Back in class on Monday next week, on a back bench, secretly watching Game of Thrones online, after the episode drop in the morning? Well, you’re not alone! And if the way Monday mornings are laid out in college generally is – I’m not judging you at all. Few professors (and I don’t hate you either) take the time to ensure that college life is a treasured experience every day, every year.
However, when one of them uses these cues, these daily offerings of time and mind-space which we make at the altars of media and technology (yes I follow American Gods too), it serves two roles. It makes education relevant (or at least, comprehensible and even enjoyable) and ensures that your audience (humble, ‘captive’ students like us) are listening and remembering it.
Studying with Game of Thrones:
So, here’s a list of doable connections that can be drawn from the Game of Thrones, for the benefit of all of those students who are streaming and watching GOT online or waiting for the next episode to drop to base every Tuesday. Even those who don’t (and those sinfully watching daily Hindi soaps or even Pretty Little Liars) can get the connection fairly well.
Game of Thrones and Political Science:
Countless studies have been made connecting the manner of the Game of Thrones narrative to political history, foreign policy, governance and administration (and mis-administration) and the importance of alliances that benefit most.
Instead of going into a lot of depth about the obvious references (on which I can write pages), here is a list of basic events and people and the lessons that can be built from them:
- Machiavelli’s The Prince and Tywin Lannister
- Wars for Freedom of Afghanistan, Iraq and Gulf vs Battles of Slavers Bay (Danerys in and around Mereen)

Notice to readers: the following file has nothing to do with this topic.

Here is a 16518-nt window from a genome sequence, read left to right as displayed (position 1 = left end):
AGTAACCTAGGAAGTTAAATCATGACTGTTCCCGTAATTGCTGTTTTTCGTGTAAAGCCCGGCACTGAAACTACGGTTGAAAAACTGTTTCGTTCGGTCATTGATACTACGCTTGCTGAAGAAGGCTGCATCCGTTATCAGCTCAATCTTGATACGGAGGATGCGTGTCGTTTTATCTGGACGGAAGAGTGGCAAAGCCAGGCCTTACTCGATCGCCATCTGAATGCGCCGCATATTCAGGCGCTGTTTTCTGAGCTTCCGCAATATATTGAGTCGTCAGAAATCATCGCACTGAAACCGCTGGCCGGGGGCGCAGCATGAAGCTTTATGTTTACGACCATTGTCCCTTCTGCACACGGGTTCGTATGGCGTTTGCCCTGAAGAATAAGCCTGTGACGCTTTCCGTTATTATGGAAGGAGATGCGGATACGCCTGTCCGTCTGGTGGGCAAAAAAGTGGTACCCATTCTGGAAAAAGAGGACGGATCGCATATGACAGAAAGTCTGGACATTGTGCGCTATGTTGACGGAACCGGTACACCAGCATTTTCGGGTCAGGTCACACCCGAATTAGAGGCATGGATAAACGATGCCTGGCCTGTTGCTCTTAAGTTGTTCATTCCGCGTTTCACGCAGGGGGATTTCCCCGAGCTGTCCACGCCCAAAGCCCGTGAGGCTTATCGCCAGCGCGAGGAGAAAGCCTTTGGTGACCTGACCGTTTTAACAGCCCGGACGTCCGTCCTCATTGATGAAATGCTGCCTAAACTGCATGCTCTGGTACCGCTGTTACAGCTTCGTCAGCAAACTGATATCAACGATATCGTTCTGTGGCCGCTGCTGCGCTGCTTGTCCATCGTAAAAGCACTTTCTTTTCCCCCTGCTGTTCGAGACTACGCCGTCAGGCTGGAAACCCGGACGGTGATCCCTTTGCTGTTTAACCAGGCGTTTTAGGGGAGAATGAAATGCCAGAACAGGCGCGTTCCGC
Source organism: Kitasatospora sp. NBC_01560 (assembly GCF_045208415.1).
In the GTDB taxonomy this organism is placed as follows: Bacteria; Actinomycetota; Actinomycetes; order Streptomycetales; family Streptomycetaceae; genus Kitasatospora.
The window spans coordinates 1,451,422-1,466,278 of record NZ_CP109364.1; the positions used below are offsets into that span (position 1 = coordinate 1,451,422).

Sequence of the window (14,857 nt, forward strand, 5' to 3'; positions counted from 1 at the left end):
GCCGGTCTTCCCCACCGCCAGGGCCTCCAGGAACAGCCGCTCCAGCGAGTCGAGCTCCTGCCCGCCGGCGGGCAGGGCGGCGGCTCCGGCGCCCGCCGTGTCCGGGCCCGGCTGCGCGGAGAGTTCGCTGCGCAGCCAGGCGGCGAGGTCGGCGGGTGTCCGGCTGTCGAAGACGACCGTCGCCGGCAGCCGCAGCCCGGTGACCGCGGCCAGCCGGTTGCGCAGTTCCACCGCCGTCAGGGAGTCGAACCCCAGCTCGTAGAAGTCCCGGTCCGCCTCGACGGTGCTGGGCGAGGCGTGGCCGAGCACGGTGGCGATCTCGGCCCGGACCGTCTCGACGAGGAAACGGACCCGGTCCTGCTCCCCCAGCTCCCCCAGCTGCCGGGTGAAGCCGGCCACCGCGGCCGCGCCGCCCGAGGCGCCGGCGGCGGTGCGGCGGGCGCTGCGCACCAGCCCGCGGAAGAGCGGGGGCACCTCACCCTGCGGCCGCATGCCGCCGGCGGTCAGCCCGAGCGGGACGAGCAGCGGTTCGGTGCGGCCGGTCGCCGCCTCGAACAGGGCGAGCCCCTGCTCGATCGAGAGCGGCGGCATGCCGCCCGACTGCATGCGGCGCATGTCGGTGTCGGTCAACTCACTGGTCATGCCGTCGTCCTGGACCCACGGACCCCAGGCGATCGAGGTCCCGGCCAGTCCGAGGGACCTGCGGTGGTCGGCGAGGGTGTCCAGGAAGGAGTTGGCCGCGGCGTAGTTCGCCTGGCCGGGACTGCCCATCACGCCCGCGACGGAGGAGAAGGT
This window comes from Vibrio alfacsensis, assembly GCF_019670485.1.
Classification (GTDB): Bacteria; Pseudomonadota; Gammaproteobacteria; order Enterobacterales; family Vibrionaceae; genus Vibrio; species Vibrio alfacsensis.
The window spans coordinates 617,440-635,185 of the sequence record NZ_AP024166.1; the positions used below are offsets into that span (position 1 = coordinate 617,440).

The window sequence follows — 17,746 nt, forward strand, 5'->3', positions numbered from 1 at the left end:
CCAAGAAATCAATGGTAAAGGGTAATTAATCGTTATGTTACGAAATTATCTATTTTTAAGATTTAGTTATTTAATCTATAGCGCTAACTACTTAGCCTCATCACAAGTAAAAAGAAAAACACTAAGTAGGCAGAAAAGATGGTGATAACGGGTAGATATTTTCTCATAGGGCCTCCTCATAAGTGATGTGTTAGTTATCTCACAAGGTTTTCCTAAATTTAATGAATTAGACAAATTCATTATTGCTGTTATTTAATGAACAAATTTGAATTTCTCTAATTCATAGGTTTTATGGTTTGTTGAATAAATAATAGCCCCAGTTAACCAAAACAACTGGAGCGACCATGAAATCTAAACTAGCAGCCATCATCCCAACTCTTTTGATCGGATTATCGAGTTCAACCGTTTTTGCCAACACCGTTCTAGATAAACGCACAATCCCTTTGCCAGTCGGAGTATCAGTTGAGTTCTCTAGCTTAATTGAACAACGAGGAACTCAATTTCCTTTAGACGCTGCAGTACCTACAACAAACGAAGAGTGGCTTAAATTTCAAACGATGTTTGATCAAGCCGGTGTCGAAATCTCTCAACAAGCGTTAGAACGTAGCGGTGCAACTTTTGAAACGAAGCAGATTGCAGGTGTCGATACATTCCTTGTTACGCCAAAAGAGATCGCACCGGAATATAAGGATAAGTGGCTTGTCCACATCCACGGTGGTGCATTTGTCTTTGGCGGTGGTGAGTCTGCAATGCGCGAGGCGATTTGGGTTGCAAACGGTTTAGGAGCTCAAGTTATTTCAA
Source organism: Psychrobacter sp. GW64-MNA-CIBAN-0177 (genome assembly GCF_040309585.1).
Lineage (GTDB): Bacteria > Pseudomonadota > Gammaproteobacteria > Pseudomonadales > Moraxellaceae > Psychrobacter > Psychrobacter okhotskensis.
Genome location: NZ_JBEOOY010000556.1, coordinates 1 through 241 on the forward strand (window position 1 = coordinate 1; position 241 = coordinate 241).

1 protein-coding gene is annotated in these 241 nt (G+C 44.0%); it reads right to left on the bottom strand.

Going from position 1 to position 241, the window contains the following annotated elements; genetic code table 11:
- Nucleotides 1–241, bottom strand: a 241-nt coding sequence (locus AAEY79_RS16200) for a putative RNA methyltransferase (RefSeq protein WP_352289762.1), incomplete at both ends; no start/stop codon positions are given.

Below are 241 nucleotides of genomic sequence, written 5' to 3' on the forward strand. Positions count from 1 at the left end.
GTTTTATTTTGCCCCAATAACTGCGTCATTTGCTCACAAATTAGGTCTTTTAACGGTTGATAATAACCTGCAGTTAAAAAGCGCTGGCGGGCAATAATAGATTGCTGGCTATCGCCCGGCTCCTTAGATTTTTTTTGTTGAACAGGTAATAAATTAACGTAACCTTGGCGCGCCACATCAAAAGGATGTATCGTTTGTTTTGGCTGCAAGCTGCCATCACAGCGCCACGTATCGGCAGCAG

- Scary Nature of Political Consultants (Varys, Petyr Baelish)
- Relevance of Religion, caste and class cards in Politics (Melisandre, Sparrows, King’s Brotherhood and Free Folk)
- Importance of Money in Political Success (Tyrell influence, Lannister gold)
- Local issues will always dominate political fortunes
Game of Thrones and Creative Writing in English:
Creative writing, working on narratives and making the ones that stand-out is all about putting the focus on the most important and basic emotions to put in place. And it’s not greed, lust or fascination for gore – it’s empathy.
You care about the characters, roots for them to succeed without being taken down by their disabilities or disadvantages and are brought low when they lose.
Explore more of this in lesson-planning or writing assignments by taking these creative writing lessons from YouTuber JustWrite.
Other lessons you can learn from the show:
- Character writing inspired by Game of Thrones
- Plot building and complex narratives via Game of Thrones
- Building a complex, complete multiverse
Game of Thrones and Linguistics:
The series and the book universe came with its own supportive languages – High Valerian and Dothraki. Inventing languages for a living may not be everyone’s cup of coffee, but a day’s lesson in language structure, grammar and etymylogy would suit everyone – from English Hons to foreign languages, linguistics to even programming languages.
Game of Thrones and World History:
Leave aside the obvious time period where the story is currently set (medieval Europe), the Game of Thrones has references ranging from Viking pillagings, Ice Age, Bronze Age, The Black Plague, European history, Mongol raiders, Scottish history and even (spoiler territory) the wars between the English and Spanish Armadas, for dominion over the Atlantic and the Americas.
Here are some of the references can be turned into engaging lessons:
- The War of the 5 Kings vs War of the Roses
- Battle of Blackwater vs Second Arab Siege of Byzantine Empire
- Dothraki hordes and Mongol invaders across South Asia
- Political marriages in all world history
- Black Death / Plague vs Bloody Flux / Pale Mare of Mereen
- American Civil War vs The Battle of The Bastards and Slavers Bay conquests in Mereen
Game of Thrones and Zoology:
Prehistoric references found in Game of Thrones – Dragons and mammoths – were all too real, albeit in different time periods. However, this is not the biggest reference for a good comparison class.
Meet the Direwolves! The adorable wolves of House Stark, each given to a Stark Child at the very beginning of the show series are not just an imagination that George R R Martin created from his brain – though the Direwolf scene is supposed to the first spark he wrote about the series. In real life, it is an extinct prehistoric carnivore, with a much-greater bite force, roaming North American lands nearly 10,000 years ago.
Keen on more college courses that can benefit your weekly GOT binges and GOT S7 watch online search queries? hold the thought for our part 2.
In the meantime, continue on the path of college life. And consider supplementing it with freelance gigs and opportunities, like virtual internships.